Israel threatens escalation in Gaza

Israel Materials 29 December 2008 00:34 (UTC +04:00)

Israel threatened to escalate its attacks on the Hamas-controlled Gaza Strip on Sunday, positioning tanks and armoured personnel carriers close to the border and calling up 6,700 reservists for a possible incursion into the territory, the Financial Times reported.

Israel said that the offensive, aimed at security services and government headquarters, was designed to stop the recent surge in rocket and mortar fire from Gaza-based militants on nearby Israeli towns. One Israeli was killed and several more wounded by rocket fire on Saturday, as Hamas bombarded Israeli targets throughout the weekend.

Khaled Meshal, political leader of Hamas who lives in exile in Damascus, urged Palestinians to launch a third intifada against Israel, in a reference to uprisings in 1987 and 2000. He told a television station that Hamas's response would include suicide bombings inside Israel.

Tzipi Livni, Israel's foreign minister and leader of the governing Kadima party, rejected international appeals to halt the attacks, and urged governments to support Israel. "I don't accept these calls. Hamas is a terror organisation and Israel is a country that is defending its ­citizens. The only possible way to cut the offensive short is to make it clear that Israel has the right to protect itself and that the international community backs Israel."

Ms Livni, one of the front­runners to succeed Ehud Olmert as prime minister after elections on February 10, stressed that Israel had no intention of reoccupying the strip. However, other senior government officials made it clear that the country was ready to send in ground troops.

Ehud Barak, defence minister, told a US television station that "if boots on the ground will be needed, they will be there".

The Israeli air force on Sunday also bombed more than 40 tunnels linking Gaza and Egypt, which officials said were used for smuggling weapons and explosives. Two Palestinians were reportedly killed in the strikes.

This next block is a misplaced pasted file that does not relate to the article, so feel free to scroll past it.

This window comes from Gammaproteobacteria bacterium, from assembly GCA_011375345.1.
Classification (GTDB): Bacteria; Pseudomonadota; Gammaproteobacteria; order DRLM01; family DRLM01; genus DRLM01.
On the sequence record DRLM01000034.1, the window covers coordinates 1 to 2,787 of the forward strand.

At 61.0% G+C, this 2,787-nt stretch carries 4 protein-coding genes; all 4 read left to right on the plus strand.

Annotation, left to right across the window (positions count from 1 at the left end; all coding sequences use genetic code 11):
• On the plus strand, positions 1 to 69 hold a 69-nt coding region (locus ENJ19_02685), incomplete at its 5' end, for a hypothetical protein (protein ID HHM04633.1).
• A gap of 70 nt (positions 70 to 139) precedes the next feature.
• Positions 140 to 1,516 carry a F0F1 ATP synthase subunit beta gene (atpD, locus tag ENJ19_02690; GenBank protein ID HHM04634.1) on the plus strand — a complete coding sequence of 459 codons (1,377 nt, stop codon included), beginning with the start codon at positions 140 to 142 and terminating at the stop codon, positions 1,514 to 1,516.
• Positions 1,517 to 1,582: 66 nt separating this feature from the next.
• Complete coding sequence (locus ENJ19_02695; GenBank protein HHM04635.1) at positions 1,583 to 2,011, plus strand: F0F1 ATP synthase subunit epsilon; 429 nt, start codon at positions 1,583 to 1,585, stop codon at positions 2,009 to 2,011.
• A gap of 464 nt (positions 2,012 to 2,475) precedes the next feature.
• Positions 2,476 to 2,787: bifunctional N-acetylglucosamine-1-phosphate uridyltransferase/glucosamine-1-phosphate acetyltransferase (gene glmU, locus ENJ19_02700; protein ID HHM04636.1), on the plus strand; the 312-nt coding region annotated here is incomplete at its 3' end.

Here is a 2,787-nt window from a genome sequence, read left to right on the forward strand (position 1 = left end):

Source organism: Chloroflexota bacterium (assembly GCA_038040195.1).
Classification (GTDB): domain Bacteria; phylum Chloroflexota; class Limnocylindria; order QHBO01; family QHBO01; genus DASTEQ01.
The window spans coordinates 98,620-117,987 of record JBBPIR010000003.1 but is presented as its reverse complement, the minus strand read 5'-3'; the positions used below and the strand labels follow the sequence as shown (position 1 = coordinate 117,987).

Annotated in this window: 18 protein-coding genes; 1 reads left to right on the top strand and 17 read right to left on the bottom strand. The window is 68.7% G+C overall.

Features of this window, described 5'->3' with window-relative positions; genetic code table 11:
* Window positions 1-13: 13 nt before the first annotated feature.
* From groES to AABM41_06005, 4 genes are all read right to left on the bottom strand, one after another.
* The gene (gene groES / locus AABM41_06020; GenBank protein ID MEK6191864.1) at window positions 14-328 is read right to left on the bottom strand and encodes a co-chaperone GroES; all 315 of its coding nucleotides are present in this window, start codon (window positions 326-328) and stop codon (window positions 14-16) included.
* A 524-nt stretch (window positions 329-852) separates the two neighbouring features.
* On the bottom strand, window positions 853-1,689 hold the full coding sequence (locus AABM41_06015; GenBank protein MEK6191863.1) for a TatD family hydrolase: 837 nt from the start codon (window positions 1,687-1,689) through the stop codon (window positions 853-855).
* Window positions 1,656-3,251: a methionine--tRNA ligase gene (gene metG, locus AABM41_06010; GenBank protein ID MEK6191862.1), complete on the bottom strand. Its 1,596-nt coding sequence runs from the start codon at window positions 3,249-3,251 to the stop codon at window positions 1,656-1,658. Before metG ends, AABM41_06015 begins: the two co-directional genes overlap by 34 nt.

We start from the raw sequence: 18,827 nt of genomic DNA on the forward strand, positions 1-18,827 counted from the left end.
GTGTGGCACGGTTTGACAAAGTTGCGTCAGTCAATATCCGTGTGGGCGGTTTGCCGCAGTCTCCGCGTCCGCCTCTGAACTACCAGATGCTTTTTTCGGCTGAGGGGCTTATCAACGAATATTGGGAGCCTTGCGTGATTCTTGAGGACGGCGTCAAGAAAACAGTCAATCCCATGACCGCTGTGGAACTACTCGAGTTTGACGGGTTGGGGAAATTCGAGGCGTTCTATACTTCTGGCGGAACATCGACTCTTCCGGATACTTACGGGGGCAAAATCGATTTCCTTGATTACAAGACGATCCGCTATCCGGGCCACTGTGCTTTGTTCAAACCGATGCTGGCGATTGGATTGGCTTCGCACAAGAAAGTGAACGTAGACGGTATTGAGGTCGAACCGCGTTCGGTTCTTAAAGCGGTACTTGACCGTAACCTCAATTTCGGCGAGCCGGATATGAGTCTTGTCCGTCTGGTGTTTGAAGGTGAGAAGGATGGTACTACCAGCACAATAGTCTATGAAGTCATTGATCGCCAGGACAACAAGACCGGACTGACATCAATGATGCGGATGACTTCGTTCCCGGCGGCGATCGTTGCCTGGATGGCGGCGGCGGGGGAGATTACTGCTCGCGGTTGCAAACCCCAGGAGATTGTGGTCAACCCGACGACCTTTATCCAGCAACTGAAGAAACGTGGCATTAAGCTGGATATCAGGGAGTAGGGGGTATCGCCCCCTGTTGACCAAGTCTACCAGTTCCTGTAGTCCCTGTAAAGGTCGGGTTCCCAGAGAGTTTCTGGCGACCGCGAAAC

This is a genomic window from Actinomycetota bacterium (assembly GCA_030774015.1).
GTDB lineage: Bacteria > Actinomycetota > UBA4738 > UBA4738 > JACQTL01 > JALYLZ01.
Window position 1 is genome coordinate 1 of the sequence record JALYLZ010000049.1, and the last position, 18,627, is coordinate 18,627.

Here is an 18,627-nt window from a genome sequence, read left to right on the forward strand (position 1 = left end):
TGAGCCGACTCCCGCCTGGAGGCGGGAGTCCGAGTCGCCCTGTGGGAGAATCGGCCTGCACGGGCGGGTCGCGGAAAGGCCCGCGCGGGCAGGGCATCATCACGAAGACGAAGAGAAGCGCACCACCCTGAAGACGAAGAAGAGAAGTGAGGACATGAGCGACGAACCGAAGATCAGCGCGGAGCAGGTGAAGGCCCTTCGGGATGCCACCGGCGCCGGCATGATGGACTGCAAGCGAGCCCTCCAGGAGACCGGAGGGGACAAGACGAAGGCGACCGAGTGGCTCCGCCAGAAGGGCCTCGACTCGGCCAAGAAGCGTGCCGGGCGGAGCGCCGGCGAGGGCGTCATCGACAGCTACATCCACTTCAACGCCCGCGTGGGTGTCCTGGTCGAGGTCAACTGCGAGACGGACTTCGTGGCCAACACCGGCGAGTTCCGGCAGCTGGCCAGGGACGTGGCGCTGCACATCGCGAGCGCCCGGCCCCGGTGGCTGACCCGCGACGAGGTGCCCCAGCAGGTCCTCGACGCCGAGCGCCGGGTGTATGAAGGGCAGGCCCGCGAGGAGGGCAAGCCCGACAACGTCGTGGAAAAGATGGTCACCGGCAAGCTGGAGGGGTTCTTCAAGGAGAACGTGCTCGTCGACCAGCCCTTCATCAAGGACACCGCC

Also on Sunday the United Nations Security Council issued a unanimous statement voicing concern for the situation and calling for an immediate halt to all violence. It echoed statements from world leaders calling for calm and for a renewal of the ceasefire agreed in June between Israel and Hamas.

There were protests and demonstrations against the offensive throughout the Arab world, as well as in several European capitals. In the occupied West Bank as well as in Israel, Palestinian demonstrators clashed repeatedly with Israeli forces. One protester was killed.

However, some voices in the Arab world indicated that Hamas bore some responsibility. Mahmoud Abbas, Palestinian president and head of Fatah - Hamas's rival - said: "We talked to them [Hamas] and told them 'please, we ask you, do not end the truce. Let the truce continue and not stop' so that we could have avoided what happened."

The US administration, Israel's closest ally, blamed the recent escalation on Hamas alone, saying that Israel had the right to defend itself against what George W. Bush's National Security Council called "thugs".

It was not clear how many of the casualties in Gaza were civilians. The Reuters news agency quoted a Hamas official saying that there were 15 women and children among the dead.